This is where you’ve got to look at Jerusalem as a political city, a religious city, and a functioning city. Any solution has to meet all three tests. There are these neighborhoods on the outskirts of Jerusalem that were basically reincorporated and gerrymandered when Israel won the territory in 1967. Most of those Arab neighborhoods, the average Arab Jerusalemite doesn’t know it’s in Jerusalem. Olmert has already said publicly—he’s the only minister who was ever the mayor of Jerusalem—that land will be part of the Palestinian state. Those areas are not a question; the question is more of the core Jerusalem, that is, the Old City of Jerusalem, is there going to be sovereignty there? The area right outside of it in the area called the Mount of Olives, some people call it the Holy Basin. What’s going to be the sovereignty of that area and particularly contested religious sites like the Temple Mount?

It’s very hard for me to envisage the two sides issuing some document that even suggests compromises on key parts of Jerusalem, the right of return, and the borders, given that the critics on both sides would simply not accept compromises.

There may be a situation where they don’t solve all of their problems but they solve some of them. The question is can you end up in a way where you say that Jerusalem is somehow going to be the capital for both peoples but the contours of this would have to be discussed in state-to-state relations.

Even if Olmert survives, I’m not looking for a document here that solves everything. But it would be good if enough progress is made so that most people in the world would consider it a dramatic breakthrough. I’m not here to say that it will happen because you never know. I definitely want to be clear on the issue of the weaknesses on both sides because people are going to ask this. I reaffirmed this in my meetings that any document Abbas and Olmert produce will not be able to be passed by the Palestinian and Israeli ruling bodies, but would be initialed and would be basically the platform for Olmert and Abbas to run for reelection on. It would have to go through the people and the people will have to decide if that’s what they want. If Olmert survives politically there might be some document that maybe doesn’t solve everything but does solve a lot of it in a way that would enable these people to go to their peoples and then let the people use the election as a referendum. It would be used as a mechanism for Abbas to confront Hamas: "You don’t see yourself as part of al-Qaeda, you see yourself as part of the Palestinian National Movement and I’m bringing a document that could end the occupation. Are you with me or not?"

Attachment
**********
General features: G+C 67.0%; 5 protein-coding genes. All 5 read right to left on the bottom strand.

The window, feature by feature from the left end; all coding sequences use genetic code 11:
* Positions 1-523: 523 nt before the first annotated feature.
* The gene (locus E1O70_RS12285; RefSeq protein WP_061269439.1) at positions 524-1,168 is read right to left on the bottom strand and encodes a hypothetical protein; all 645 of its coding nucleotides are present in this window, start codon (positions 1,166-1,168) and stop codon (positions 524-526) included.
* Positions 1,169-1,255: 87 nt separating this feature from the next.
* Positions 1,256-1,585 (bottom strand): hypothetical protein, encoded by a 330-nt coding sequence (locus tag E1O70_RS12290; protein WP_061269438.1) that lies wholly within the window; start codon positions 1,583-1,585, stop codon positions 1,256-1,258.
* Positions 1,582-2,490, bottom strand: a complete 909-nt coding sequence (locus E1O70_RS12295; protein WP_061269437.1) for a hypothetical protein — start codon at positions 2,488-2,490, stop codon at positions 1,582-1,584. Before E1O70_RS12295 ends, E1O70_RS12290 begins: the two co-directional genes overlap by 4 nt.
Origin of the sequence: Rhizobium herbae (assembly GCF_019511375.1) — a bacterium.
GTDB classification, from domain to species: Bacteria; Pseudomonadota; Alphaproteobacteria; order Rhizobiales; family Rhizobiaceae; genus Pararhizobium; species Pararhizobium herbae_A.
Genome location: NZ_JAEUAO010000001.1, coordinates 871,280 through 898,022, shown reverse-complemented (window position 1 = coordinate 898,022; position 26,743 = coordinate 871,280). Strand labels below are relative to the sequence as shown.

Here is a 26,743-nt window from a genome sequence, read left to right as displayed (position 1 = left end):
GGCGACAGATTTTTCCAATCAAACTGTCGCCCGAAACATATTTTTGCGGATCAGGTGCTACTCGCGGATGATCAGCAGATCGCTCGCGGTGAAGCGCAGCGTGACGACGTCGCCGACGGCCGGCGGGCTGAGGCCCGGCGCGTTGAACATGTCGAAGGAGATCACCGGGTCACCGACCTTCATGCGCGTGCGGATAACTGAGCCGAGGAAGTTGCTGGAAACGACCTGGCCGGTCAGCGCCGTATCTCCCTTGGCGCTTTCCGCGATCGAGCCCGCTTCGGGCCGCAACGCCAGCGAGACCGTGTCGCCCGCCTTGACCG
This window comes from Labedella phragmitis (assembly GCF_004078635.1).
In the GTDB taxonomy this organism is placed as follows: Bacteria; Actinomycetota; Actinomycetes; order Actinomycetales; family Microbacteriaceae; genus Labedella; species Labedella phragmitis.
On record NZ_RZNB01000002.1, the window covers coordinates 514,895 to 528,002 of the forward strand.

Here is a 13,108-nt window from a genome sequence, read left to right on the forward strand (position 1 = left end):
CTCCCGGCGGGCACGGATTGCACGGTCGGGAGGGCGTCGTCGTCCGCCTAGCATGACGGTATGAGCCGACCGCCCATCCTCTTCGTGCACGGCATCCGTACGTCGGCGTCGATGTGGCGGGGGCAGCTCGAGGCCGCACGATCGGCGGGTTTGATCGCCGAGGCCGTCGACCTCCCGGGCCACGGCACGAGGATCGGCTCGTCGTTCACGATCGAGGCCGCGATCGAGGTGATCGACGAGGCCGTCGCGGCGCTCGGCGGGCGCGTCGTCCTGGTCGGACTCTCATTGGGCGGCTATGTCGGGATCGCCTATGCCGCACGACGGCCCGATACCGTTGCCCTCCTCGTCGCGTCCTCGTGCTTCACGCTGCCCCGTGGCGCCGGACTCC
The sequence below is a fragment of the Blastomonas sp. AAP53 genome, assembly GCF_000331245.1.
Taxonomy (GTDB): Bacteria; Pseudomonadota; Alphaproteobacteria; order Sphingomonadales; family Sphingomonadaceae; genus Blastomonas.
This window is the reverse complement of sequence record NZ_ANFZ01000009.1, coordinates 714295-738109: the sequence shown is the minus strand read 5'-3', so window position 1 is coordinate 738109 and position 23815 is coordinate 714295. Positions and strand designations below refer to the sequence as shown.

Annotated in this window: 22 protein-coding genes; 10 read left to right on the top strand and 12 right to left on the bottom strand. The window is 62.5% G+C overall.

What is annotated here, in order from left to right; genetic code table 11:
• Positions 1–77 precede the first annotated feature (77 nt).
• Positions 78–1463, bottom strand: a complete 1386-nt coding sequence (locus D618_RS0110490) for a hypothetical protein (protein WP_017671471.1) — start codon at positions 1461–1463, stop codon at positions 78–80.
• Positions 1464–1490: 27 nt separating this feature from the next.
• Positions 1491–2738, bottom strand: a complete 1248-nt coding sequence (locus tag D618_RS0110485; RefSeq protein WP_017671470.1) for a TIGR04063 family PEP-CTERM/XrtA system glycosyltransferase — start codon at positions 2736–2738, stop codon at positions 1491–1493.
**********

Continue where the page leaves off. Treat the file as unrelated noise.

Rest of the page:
What is important for people to understand is that both Olmert and Abbas understand one very important point and that is if they cannot find a way to move forward together the alternative to them is radicalization and polarization.

What about security?

What’s different today from 2000 when Bill Clinton was at Camp David in the last months of his presidency, is that then there was security cooperation between Israel and the Palestinian Authority. Then no one thought Hamas was coming to power, and then no one saw stand-alone rockets as a threat to cities. All those three assumptions frankly have changed since the year 2000. It seems more likely that Israel, having gotten out of Gaza, doesn’t want to see the situation repeated in the West Bank so they are going to be nervous about anything that doesn’t give Israeli forces the freedom of movement. The Palestinians will say that international forces, NATO or whatever, should be enough. Israel believes that the international force exercise in Lebanon has not been successful because Hezbollah has rearmed. That issue means in my view that any agreement is going to be an agreement with a phased-in period based on performance. The Israeli fear is that rockets will be able to hit any part of the country. The Palestinians will want to know that they could have a genuine state. The moderates on both sides feel that if they don’t come up with something, then the people waiting in the wings are not going to make life easier.